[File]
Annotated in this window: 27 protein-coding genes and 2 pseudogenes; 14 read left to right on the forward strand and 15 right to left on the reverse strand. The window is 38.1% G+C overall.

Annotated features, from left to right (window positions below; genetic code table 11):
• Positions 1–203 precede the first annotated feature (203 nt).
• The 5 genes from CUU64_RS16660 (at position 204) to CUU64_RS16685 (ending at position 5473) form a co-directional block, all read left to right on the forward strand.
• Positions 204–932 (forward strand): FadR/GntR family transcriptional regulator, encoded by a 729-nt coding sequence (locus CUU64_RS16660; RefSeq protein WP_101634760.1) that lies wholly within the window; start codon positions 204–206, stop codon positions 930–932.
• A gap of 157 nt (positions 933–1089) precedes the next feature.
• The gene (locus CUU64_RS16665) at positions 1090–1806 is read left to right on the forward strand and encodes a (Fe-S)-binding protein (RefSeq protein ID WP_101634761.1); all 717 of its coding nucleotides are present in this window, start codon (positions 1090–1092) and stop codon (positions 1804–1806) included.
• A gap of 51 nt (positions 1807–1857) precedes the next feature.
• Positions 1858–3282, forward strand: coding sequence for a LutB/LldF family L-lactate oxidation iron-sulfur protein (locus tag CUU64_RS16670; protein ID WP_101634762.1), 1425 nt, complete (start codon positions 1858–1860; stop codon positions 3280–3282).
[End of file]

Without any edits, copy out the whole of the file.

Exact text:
Annotated in this window: 27 protein-coding genes and 2 pseudogenes; 14 read left to right on the forward strand and 15 right to left on the reverse strand. The window is 38.1% G+C overall.

Annotated features, from left to right (window positions below; genetic code table 11):
• Positions 1–203 precede the first annotated feature (203 nt).
• The 5 genes from CUU64_RS16660 (at position 204) to CUU64_RS16685 (ending at position 5473) form a co-directional block, all read left to right on the forward strand.
• Positions 204–932 (forward strand): FadR/GntR family transcriptional regulator, encoded by a 729-nt coding sequence (locus CUU64_RS16660; RefSeq protein WP_101634760.1) that lies wholly within the window; start codon positions 204–206, stop codon positions 930–932.
• A gap of 157 nt (positions 933–1089) precedes the next feature.
• The gene (locus CUU64_RS16665) at positions 1090–1806 is read left to right on the forward strand and encodes a (Fe-S)-binding protein (RefSeq protein ID WP_101634761.1); all 717 of its coding nucleotides are present in this window, start codon (positions 1090–1092) and stop codon (positions 1804–1806) included.
• A gap of 51 nt (positions 1807–1857) precedes the next feature.
• Positions 1858–3282, forward strand: coding sequence for a LutB/LldF family L-lactate oxidation iron-sulfur protein (locus tag CUU64_RS16670; protein ID WP_101634762.1), 1425 nt, complete (start codon positions 1858–1860; stop codon positions 3280–3282).